Volume 1, Number 7
I was born in Mitchell, South Dakota, in 1887, the son of James Harding and Clara Drake Harding. My father and mother moved in 1889 from South Dakota to the old Harding farm on top of the bluff overlooking Rockaway Beach, where I now live (but not in the original farmhouse). My father died in 1921, and my mother (who was related to the Sir Francis Drake family) died in 1950. Both are buried in the Mountain Grove Cemetery not far from the old homestead here.
I went to the School of the Ozarks in 1908. My brothers and
sisters are as follows:
Jessie-now Mrs. Joe Gideon of Forsyth, Mo.
Agnes-now Mrs. Jack Lambeth of Forsyth, Mo.
Sarah-now Mrs. Mayo of Clayton, N. Mex.
James Harding, Jr.-Long Beach Road, Branson, Mo.
Hobart Harding-Jericho Springs, Mo.
I attended school too at the Mountain Grove school at McKinney Bend. When Powersite Dam was started in 1911 I went to work "pushing barges" for them - that is, they used me as a pilot since I knew the river channel so well.
I offered my services to my country in the First World War. After the War I worked in Tulsa, Oklahoma, but was called home in 1921 because of the illness and death of my father. I then started working for Mrs. Willard Merriam of Rockaway Beach, wiring cottages, building electric plants, pump houses, and then we built the large dance pavilion and wired it. I also built the electric power line which came into Rockaway Beach for Mrs. Merriam, and that was in 1925.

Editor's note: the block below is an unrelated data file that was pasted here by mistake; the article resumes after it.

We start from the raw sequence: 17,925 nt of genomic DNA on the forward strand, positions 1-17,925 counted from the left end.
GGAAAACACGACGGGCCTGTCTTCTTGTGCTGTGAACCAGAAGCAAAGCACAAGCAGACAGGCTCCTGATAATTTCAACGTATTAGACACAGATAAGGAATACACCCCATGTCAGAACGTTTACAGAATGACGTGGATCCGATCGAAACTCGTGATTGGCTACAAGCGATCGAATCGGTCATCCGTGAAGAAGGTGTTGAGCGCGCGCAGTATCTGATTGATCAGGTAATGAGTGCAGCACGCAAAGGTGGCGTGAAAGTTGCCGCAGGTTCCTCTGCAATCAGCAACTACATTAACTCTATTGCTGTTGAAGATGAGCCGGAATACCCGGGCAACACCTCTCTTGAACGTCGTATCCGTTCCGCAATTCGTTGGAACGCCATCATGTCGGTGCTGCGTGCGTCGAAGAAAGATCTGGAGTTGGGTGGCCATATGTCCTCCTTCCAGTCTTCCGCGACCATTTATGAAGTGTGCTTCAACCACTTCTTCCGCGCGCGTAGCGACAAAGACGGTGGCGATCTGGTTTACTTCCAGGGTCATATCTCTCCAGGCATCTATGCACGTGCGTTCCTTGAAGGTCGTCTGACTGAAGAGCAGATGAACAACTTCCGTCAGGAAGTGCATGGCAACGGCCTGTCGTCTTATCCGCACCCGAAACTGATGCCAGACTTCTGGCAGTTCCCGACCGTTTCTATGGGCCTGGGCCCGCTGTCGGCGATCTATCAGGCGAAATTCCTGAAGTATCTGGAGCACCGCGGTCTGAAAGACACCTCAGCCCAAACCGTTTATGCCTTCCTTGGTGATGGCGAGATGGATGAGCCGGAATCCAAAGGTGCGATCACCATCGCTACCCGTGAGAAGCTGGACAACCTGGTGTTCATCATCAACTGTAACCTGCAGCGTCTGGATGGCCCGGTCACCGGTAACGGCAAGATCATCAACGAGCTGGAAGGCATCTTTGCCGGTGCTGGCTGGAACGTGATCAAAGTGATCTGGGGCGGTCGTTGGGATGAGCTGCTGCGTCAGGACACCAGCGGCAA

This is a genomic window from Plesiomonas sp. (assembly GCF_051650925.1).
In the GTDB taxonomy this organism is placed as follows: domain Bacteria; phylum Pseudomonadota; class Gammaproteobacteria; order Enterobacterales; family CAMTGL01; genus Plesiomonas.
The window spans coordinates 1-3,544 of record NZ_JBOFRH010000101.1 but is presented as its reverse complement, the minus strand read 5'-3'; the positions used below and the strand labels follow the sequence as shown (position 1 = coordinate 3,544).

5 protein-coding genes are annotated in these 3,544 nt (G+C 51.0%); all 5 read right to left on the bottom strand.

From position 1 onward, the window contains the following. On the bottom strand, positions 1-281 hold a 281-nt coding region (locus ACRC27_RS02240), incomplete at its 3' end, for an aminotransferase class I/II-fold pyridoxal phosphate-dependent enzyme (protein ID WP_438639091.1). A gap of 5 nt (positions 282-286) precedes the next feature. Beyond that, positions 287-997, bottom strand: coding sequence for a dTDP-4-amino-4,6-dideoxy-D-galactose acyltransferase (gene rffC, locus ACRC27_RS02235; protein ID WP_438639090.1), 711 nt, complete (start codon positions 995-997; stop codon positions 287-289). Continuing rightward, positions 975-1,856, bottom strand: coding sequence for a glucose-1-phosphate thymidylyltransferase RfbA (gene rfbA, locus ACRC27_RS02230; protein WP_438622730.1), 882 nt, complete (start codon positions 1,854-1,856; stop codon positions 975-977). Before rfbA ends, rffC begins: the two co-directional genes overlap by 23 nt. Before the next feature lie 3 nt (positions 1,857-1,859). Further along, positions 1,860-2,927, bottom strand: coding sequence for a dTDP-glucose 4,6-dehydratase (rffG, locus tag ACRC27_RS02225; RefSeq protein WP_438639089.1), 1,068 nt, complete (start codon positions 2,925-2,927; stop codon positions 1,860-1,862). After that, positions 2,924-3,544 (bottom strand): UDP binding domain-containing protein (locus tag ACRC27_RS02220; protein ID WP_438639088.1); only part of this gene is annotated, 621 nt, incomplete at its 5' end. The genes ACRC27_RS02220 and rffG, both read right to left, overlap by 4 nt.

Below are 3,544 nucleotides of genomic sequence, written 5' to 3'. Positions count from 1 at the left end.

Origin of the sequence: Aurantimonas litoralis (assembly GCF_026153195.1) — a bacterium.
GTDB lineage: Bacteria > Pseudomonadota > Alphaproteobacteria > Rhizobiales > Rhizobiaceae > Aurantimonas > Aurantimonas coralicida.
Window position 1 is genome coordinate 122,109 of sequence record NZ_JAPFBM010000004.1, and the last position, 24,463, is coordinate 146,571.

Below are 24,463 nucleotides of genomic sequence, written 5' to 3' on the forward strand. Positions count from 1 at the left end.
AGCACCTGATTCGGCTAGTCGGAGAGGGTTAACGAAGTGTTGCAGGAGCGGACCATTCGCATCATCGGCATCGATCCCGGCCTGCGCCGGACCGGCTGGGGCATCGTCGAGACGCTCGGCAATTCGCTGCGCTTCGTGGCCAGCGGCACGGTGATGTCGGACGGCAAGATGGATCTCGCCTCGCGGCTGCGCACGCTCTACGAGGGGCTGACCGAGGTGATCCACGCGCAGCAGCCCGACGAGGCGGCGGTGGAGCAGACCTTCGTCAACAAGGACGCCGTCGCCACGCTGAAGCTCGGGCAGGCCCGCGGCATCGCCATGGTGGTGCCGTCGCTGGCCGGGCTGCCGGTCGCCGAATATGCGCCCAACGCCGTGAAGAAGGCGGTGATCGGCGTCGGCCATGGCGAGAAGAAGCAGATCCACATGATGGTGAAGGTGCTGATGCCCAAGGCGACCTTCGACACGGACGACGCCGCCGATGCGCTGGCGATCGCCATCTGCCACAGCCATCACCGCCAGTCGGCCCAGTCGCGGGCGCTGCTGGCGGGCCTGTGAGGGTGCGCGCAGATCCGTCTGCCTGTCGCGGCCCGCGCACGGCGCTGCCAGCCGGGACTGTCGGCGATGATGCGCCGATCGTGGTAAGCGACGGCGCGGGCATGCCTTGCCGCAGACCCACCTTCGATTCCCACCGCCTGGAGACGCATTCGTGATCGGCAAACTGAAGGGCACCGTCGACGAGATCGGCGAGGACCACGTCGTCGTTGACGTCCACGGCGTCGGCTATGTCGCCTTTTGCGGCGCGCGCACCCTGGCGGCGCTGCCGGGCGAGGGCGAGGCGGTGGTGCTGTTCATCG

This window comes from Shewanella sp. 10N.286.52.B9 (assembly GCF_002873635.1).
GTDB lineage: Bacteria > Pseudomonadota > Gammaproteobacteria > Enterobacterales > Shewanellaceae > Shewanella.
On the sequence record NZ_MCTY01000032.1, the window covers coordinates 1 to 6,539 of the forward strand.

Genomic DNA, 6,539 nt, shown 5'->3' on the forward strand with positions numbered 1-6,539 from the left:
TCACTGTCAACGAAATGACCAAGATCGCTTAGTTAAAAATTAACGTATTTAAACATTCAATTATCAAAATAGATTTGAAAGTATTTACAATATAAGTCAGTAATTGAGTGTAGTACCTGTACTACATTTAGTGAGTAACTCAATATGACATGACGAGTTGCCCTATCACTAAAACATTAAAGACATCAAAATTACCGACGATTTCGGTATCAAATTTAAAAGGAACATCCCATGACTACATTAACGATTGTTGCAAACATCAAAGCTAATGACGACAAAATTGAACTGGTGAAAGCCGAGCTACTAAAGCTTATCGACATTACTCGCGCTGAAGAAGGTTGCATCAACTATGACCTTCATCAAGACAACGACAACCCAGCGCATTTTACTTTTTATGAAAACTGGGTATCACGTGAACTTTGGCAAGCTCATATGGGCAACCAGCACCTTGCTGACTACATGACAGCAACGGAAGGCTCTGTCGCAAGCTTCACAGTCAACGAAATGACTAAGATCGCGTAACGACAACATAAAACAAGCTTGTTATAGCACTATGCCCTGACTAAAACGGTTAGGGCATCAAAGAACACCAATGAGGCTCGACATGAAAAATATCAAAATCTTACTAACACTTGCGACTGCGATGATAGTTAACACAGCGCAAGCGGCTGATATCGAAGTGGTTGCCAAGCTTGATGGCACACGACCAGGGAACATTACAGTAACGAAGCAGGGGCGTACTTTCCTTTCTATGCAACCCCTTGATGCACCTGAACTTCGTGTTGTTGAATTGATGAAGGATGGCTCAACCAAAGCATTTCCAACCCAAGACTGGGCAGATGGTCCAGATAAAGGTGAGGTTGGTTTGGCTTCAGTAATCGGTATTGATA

How well I remember that Mr. Willard Merriam first came to Rockaway Beach in a motor boat with George Johnson, one of the old-timers here who then lived in a boathouse at Branson. They tied up to a huge tree by the great live springs, and that location is now in the triangle of land on the front adjoining Mrs. Vernon Casey's home. The old tree is still standing. Mr. Merriam purchased 60 acres or more from the Renshaw family. This was about 1914, and Mr. Merriam represented the firm of Merriam, Ellis & Benton of Kansas City, Kansas. The big spring was called "Snake" Spring in the olden days.
One of the cottages built by the Merriams and now known as Brookside Bungalows was on the main street, right across from the dance pavilion. This cottage was purchased from the Merriams by Col. Frank Guyton who in turn gave it to Cap Bill and Betty Roberts. Through the years the improved and enlarged it and it was known as Capt. Bill's Hotel.
Col. Guyton had come to Rockaway Beach in his big boat, of which Bill Roberts was the Captain. Thus he earned the name, Captain Bill, which stuck with him through the years. Capt. Bill and Betty first lived in Rose Cottage, east of Hotel Taneycomo, and the first Sunday School in Rockaway Beach was held in the large cottage known as "Lazy Days" just east of Hotel Taneycomo.
Harry D. Harding as a young man in Taney County, Mo.
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